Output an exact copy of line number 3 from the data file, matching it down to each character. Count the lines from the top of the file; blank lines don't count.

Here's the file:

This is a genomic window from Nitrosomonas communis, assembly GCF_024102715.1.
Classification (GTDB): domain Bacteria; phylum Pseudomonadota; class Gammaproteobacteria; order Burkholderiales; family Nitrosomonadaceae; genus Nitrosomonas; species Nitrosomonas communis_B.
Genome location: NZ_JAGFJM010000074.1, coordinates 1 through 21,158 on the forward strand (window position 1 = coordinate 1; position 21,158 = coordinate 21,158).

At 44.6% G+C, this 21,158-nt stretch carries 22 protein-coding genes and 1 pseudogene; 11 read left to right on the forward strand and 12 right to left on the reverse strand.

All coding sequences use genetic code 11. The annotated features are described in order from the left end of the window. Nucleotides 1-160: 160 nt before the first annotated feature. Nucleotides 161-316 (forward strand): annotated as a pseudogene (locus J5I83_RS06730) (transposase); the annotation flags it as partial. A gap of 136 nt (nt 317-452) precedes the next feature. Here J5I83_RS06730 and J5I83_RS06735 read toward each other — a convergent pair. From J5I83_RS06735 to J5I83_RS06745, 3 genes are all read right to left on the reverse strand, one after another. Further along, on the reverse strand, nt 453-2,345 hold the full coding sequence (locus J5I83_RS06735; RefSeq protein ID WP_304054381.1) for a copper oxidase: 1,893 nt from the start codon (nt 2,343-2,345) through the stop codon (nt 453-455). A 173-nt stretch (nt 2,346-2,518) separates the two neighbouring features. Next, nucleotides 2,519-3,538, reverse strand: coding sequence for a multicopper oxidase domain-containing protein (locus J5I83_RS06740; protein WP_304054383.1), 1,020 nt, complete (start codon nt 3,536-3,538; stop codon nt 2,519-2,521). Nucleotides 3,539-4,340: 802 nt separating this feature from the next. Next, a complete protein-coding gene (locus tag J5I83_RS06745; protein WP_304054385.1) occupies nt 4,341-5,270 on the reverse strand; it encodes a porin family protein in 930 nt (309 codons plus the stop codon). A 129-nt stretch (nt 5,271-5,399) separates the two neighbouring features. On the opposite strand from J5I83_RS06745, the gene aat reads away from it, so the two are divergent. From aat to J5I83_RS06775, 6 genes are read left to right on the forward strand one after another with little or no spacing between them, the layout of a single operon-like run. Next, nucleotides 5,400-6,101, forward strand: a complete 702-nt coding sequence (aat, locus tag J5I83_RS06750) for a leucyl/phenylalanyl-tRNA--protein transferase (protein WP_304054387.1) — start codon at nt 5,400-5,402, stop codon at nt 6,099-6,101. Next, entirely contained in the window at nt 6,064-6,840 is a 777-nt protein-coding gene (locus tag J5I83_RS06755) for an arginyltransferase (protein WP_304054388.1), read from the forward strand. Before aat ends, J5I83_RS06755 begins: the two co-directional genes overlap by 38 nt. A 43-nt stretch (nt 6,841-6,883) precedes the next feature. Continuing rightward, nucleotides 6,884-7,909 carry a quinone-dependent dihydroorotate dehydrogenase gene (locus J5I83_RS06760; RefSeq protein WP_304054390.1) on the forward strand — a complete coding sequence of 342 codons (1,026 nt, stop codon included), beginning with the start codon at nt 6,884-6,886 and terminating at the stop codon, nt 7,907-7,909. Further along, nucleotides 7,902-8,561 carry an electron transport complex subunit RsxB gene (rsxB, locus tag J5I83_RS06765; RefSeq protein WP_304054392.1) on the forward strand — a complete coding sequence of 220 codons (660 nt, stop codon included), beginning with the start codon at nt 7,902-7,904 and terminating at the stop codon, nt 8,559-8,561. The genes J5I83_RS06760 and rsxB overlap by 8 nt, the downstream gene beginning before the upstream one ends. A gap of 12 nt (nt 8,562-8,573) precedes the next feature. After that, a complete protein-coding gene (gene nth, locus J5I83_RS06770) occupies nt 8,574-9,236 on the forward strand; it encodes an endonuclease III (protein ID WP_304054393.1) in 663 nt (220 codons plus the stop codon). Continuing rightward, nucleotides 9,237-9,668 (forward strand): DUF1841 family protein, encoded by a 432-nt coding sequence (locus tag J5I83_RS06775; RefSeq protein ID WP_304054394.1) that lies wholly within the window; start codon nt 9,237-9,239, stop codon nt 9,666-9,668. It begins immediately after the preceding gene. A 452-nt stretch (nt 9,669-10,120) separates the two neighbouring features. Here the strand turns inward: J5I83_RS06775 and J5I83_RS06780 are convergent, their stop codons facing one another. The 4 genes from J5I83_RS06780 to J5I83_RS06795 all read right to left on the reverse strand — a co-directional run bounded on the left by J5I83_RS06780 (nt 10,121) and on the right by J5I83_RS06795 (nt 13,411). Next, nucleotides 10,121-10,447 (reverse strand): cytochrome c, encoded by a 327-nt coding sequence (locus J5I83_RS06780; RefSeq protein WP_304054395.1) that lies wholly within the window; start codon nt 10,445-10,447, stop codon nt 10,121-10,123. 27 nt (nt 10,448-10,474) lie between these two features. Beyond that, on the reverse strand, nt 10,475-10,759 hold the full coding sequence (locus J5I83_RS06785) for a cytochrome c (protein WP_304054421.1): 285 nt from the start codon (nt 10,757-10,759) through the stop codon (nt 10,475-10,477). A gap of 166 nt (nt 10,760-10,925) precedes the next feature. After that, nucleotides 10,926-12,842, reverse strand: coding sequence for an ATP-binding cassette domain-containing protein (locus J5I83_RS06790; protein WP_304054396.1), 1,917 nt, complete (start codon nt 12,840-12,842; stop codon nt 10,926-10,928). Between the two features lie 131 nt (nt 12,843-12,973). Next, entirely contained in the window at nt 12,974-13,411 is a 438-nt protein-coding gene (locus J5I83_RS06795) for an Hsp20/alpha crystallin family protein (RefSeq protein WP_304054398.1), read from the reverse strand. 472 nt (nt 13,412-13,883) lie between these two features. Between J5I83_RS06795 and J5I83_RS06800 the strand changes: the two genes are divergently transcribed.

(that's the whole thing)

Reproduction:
Genome location: NZ_JAGFJM010000074.1, coordinates 1 through 21,158 on the forward strand (window position 1 = coordinate 1; position 21,158 = coordinate 21,158).